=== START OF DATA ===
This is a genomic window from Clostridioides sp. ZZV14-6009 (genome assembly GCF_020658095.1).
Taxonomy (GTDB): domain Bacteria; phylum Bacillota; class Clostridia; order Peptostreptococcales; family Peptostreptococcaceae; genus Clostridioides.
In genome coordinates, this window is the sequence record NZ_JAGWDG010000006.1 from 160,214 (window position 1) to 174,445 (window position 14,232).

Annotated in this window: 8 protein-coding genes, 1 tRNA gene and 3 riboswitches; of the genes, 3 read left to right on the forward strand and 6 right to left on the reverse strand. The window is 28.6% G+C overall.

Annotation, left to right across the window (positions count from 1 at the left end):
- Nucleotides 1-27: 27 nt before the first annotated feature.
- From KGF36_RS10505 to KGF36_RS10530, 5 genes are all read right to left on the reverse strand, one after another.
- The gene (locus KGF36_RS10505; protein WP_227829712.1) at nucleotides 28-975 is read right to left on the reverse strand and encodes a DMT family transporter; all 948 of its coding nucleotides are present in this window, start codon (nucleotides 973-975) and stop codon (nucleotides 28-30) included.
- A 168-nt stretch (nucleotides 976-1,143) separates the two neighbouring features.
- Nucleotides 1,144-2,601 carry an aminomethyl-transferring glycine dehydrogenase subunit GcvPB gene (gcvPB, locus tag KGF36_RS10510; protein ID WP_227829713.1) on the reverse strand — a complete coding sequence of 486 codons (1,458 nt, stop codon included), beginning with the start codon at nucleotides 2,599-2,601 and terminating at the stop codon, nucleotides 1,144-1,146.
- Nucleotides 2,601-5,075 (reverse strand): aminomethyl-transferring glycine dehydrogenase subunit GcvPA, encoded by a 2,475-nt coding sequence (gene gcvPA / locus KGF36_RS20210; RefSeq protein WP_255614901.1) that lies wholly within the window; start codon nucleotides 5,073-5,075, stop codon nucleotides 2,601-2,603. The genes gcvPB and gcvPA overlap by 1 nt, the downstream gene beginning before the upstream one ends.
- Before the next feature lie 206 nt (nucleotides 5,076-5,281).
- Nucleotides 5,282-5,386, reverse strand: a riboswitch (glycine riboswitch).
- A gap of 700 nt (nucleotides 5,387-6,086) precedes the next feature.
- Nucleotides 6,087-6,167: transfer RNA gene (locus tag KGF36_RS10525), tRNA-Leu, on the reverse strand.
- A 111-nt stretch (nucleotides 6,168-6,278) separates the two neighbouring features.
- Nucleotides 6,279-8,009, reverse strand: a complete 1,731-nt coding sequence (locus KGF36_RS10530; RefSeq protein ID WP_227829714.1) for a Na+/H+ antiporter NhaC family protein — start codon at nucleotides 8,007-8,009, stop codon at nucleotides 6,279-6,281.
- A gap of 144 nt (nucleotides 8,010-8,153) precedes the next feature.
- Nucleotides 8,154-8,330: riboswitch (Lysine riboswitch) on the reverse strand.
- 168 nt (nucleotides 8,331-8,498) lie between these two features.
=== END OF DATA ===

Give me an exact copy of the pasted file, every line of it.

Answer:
This is a genomic window from Clostridioides sp. ZZV14-6009 (genome assembly GCF_020658095.1).
Taxonomy (GTDB): domain Bacteria; phylum Bacillota; class Clostridia; order Peptostreptococcales; family Peptostreptococcaceae; genus Clostridioides.
In genome coordinates, this window is the sequence record NZ_JAGWDG010000006.1 from 160,214 (window position 1) to 174,445 (window position 14,232).

Annotated in this window: 8 protein-coding genes, 1 tRNA gene and 3 riboswitches; of the genes, 3 read left to right on the forward strand and 6 right to left on the reverse strand. The window is 28.6% G+C overall.

Annotation, left to right across the window (positions count from 1 at the left end):
- Nucleotides 1-27: 27 nt before the first annotated feature.
- From KGF36_RS10505 to KGF36_RS10530, 5 genes are all read right to left on the reverse strand, one after another.
- The gene (locus KGF36_RS10505; protein WP_227829712.1) at nucleotides 28-975 is read right to left on the reverse strand and encodes a DMT family transporter; all 948 of its coding nucleotides are present in this window, start codon (nucleotides 973-975) and stop codon (nucleotides 28-30) included.
- A 168-nt stretch (nucleotides 976-1,143) separates the two neighbouring features.
- Nucleotides 1,144-2,601 carry an aminomethyl-transferring glycine dehydrogenase subunit GcvPB gene (gcvPB, locus tag KGF36_RS10510; protein ID WP_227829713.1) on the reverse strand — a complete coding sequence of 486 codons (1,458 nt, stop codon included), beginning with the start codon at nucleotides 2,599-2,601 and terminating at the stop codon, nucleotides 1,144-1,146.
- Nucleotides 2,601-5,075 (reverse strand): aminomethyl-transferring glycine dehydrogenase subunit GcvPA, encoded by a 2,475-nt coding sequence (gene gcvPA / locus KGF36_RS20210; RefSeq protein WP_255614901.1) that lies wholly within the window; start codon nucleotides 5,073-5,075, stop codon nucleotides 2,601-2,603. The genes gcvPB and gcvPA overlap by 1 nt, the downstream gene beginning before the upstream one ends.
- Before the next feature lie 206 nt (nucleotides 5,076-5,281).
- Nucleotides 5,282-5,386, reverse strand: a riboswitch (glycine riboswitch).
- A gap of 700 nt (nucleotides 5,387-6,086) precedes the next feature.
- Nucleotides 6,087-6,167: transfer RNA gene (locus tag KGF36_RS10525), tRNA-Leu, on the reverse strand.
- A 111-nt stretch (nucleotides 6,168-6,278) separates the two neighbouring features.
- Nucleotides 6,279-8,009, reverse strand: a complete 1,731-nt coding sequence (locus KGF36_RS10530; RefSeq protein ID WP_227829714.1) for a Na+/H+ antiporter NhaC family protein — start codon at nucleotides 8,007-8,009, stop codon at nucleotides 6,279-6,281.
- A gap of 144 nt (nucleotides 8,010-8,153) precedes the next feature.
- Nucleotides 8,154-8,330: riboswitch (Lysine riboswitch) on the reverse strand.
- 168 nt (nucleotides 8,331-8,498) lie between these two features.